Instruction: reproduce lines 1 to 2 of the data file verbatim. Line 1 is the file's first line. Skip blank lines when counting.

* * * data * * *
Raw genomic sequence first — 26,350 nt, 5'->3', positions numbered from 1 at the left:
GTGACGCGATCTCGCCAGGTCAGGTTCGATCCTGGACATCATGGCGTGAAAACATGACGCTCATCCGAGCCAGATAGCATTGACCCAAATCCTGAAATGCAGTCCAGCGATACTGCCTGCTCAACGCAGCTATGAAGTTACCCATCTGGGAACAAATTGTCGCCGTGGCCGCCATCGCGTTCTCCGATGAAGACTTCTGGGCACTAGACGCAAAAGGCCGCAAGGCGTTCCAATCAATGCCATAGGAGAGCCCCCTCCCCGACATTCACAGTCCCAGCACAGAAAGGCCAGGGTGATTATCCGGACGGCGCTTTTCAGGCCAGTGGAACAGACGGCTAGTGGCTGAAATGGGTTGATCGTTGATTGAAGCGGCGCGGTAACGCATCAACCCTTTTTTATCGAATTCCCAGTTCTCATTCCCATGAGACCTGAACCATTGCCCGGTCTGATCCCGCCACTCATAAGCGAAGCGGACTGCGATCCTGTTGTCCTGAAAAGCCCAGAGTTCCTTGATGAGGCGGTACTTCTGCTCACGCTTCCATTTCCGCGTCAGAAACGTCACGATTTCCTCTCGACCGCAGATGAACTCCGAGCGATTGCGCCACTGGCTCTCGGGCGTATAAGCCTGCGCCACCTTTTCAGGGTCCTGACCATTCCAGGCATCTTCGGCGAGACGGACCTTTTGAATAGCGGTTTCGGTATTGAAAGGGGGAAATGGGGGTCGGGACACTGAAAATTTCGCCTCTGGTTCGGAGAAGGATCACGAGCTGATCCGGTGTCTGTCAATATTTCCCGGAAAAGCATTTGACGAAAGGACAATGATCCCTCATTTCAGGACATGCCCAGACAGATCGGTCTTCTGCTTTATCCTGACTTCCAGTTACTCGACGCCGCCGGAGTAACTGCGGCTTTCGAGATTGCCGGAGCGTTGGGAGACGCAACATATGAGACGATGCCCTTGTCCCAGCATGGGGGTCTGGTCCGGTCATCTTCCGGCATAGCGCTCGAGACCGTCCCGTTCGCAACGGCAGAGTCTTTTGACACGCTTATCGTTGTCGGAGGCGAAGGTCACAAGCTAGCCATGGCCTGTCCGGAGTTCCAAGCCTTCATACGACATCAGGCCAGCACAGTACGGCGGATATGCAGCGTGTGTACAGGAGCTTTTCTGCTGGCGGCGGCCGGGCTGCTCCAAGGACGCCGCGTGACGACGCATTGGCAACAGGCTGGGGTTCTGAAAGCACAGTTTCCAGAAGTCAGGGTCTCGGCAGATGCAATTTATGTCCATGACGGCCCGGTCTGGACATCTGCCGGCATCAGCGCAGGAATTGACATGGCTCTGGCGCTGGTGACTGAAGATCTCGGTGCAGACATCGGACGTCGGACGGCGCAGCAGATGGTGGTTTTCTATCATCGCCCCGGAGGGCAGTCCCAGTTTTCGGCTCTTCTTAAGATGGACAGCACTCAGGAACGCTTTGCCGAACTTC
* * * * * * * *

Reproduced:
Raw genomic sequence first — 26,350 nt, 5'->3', positions numbered from 1 at the left:
GTGACGCGATCTCGCCAGGTCAGGTTCGATCCTGGACATCATGGCGTGAAAACATGACGCTCATCCGAGCCAGATAGCATTGACCCAAATCCTGAAATGCAGTCCAGCGATACTGCCTGCTCAACGCAGCTATGAAGTTACCCATCTGGGAACAAATTGTCGCCGTGGCCGCCATCGCGTTCTCCGATGAAGACTTCTGGGCACTAGACGCAAAAGGCCGCAAGGCGTTCCAATCAATGCCATAGGAGAGCCCCCTCCCCGACATTCACAGTCCCAGCACAGAAAGGCCAGGGTGATTATCCGGACGGCGCTTTTCAGGCCAGTGGAACAGACGGCTAGTGGCTGAAATGGGTTGATCGTTGATTGAAGCGGCGCGGTAACGCATCAACCCTTTTTTATCGAATTCCCAGTTCTCATTCCCATGAGACCTGAACCATTGCCCGGTCTGATCCCGCCACTCATAAGCGAAGCGGACTGCGATCCTGTTGTCCTGAAAAGCCCAGAGTTCCTTGATGAGGCGGTACTTCTGCTCACGCTTCCATTTCCGCGTCAGAAACGTCACGATTTCCTCTCGACCGCAGATGAACTCCGAGCGATTGCGCCACTGGCTCTCGGGCGTATAAGCCTGCGCCACCTTTTCAGGGTCCTGACCATTCCAGGCATCTTCGGCGAGACGGACCTTTTGAATAGCGGTTTCGGTATTGAAAGGGGGAAATGGGGGTCGGGACACTGAAAATTTCGCCTCTGGTTCGGAGAAGGATCACGAGCTGATCCGGTGTCTGTCAATATTTCCCGGAAAAGCATTTGACGAAAGGACAATGATCCCTCATTTCAGGACATGCCCAGACAGATCGGTCTTCTGCTTTATCCTGACTTCCAGTTACTCGACGCCGCCGGAGTAACTGCGGCTTTCGAGATTGCCGGAGCGTTGGGAGACGCAACATATGAGACGATGCCCTTGTCCCAGCATGGGGGTCTGGTCCGGTCATCTTCCGGCATAGCGCTCGAGACCGTCCCGTTCGCAACGGCAGAGTCTTTTGACACGCTTATCGTTGTCGGAGGCGAAGGTCACAAGCTAGCCATGGCCTGTCCGGAGTTCCAAGCCTTCATACGACATCAGGCCAGCACAGTACGGCGGATATGCAGCGTGTGTACAGGAGCTTTTCTGCTGGCGGCGGCCGGGCTGCTCCAAGGACGCCGCGTGACGACGCATTGGCAACAGGCTGGGGTTCTGAAAGCACAGTTTCCAGAAGTCAGGGTCTCGGCAGATGCAATTTATGTCCATGACGGCCCGGTCTGGACATCTGCCGGCATCAGCGCAGGAATTGACATGGCTCTGGCGCTGGTGACTGAAGATCTCGGTGCAGACATCGGACGTCGGACGGCGCAGCAGATGGTGGTTTTCTATCATCGCCCCGGAGGGCAGTCCCAGTTTTCGGCTCTTCTTAAGATGGACAGCACTCAGGAACGCTTTGCCGAACTTC